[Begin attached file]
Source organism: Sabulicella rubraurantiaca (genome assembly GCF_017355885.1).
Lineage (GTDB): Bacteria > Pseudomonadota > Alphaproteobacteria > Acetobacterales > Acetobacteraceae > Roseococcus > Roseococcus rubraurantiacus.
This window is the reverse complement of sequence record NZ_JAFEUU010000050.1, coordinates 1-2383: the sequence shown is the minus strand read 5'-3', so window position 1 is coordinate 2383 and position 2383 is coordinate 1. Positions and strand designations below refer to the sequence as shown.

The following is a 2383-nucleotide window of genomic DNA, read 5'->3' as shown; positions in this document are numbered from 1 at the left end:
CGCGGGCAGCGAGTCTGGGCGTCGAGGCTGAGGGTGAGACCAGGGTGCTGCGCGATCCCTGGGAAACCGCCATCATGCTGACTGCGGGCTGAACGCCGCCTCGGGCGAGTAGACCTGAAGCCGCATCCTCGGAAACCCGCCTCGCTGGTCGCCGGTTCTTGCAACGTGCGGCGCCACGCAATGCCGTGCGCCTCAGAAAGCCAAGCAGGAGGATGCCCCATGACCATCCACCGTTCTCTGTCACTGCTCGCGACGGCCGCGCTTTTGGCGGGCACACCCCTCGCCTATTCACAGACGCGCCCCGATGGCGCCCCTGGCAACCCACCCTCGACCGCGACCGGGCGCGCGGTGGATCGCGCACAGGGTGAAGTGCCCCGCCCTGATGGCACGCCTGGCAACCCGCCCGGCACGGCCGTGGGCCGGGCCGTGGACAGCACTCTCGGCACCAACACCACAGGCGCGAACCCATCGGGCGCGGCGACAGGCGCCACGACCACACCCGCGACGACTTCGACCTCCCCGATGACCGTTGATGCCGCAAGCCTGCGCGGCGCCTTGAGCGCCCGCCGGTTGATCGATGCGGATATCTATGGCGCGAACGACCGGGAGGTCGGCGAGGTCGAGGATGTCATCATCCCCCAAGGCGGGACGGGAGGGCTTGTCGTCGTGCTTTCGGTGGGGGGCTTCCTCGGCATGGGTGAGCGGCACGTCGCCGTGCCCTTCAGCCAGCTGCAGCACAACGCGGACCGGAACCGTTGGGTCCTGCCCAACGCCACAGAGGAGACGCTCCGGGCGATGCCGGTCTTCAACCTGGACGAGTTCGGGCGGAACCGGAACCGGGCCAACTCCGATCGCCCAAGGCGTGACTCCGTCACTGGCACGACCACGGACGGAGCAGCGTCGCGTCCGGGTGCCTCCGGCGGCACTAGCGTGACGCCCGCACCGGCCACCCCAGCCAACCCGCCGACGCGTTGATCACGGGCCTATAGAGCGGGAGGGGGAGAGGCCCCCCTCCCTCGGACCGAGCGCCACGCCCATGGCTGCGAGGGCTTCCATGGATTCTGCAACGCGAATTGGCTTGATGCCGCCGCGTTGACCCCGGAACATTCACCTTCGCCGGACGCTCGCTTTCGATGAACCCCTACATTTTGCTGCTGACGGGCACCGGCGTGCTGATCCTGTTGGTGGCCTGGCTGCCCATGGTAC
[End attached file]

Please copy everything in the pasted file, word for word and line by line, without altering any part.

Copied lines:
Source organism: Sabulicella rubraurantiaca (genome assembly GCF_017355885.1).
Lineage (GTDB): Bacteria > Pseudomonadota > Alphaproteobacteria > Acetobacterales > Acetobacteraceae > Roseococcus > Roseococcus rubraurantiacus.
This window is the reverse complement of sequence record NZ_JAFEUU010000050.1, coordinates 1-2383: the sequence shown is the minus strand read 5'-3', so window position 1 is coordinate 2383 and position 2383 is coordinate 1. Positions and strand designations below refer to the sequence as shown.

The following is a 2383-nucleotide window of genomic DNA, read 5'->3' as shown; positions in this document are numbered from 1 at the left end:
CGCGGGCAGCGAGTCTGGGCGTCGAGGCTGAGGGTGAGACCAGGGTGCTGCGCGATCCCTGGGAAACCGCCATCATGCTGACTGCGGGCTGAACGCCGCCTCGGGCGAGTAGACCTGAAGCCGCATCCTCGGAAACCCGCCTCGCTGGTCGCCGGTTCTTGCAACGTGCGGCGCCACGCAATGCCGTGCGCCTCAGAAAGCCAAGCAGGAGGATGCCCCATGACCATCCACCGTTCTCTGTCACTGCTCGCGACGGCCGCGCTTTTGGCGGGCACACCCCTCGCCTATTCACAGACGCGCCCCGATGGCGCCCCTGGCAACCCACCCTCGACCGCGACCGGGCGCGCGGTGGATCGCGCACAGGGTGAAGTGCCCCGCCCTGATGGCACGCCTGGCAACCCGCCCGGCACGGCCGTGGGCCGGGCCGTGGACAGCACTCTCGGCACCAACACCACAGGCGCGAACCCATCGGGCGCGGCGACAGGCGCCACGACCACACCCGCGACGACTTCGACCTCCCCGATGACCGTTGATGCCGCAAGCCTGCGCGGCGCCTTGAGCGCCCGCCGGTTGATCGATGCGGATATCTATGGCGCGAACGACCGGGAGGTCGGCGAGGTCGAGGATGTCATCATCCCCCAAGGCGGGACGGGAGGGCTTGTCGTCGTGCTTTCGGTGGGGGGCTTCCTCGGCATGGGTGAGCGGCACGTCGCCGTGCCCTTCAGCCAGCTGCAGCACAACGCGGACCGGAACCGTTGGGTCCTGCCCAACGCCACAGAGGAGACGCTCCGGGCGATGCCGGTCTTCAACCTGGACGAGTTCGGGCGGAACCGGAACCGGGCCAACTCCGATCGCCCAAGGCGTGACTCCGTCACTGGCACGACCACGGACGGAGCAGCGTCGCGTCCGGGTGCCTCCGGCGGCACTAGCGTGACGCCCGCACCGGCCACCCCAGCCAACCCGCCGACGCGTTGATCACGGGCCTATAGAGCGGGAGGGGGAGAGGCCCCCCTCCCTCGGACCGAGCGCCACGCCCATGGCTGCGAGGGCTTCCATGGATTCTGCAACGCGAATTGGCTTGATGCCGCCGCGTTGACCCCGGAACATTCACCTTCGCCGGACGCTCGCTTTCGATGAACCCCTACATTTTGCTGCTGACGGGCACCGGCGTGCTGATCCTGTTGGTGGCCTGGCTGCCCATGGTAC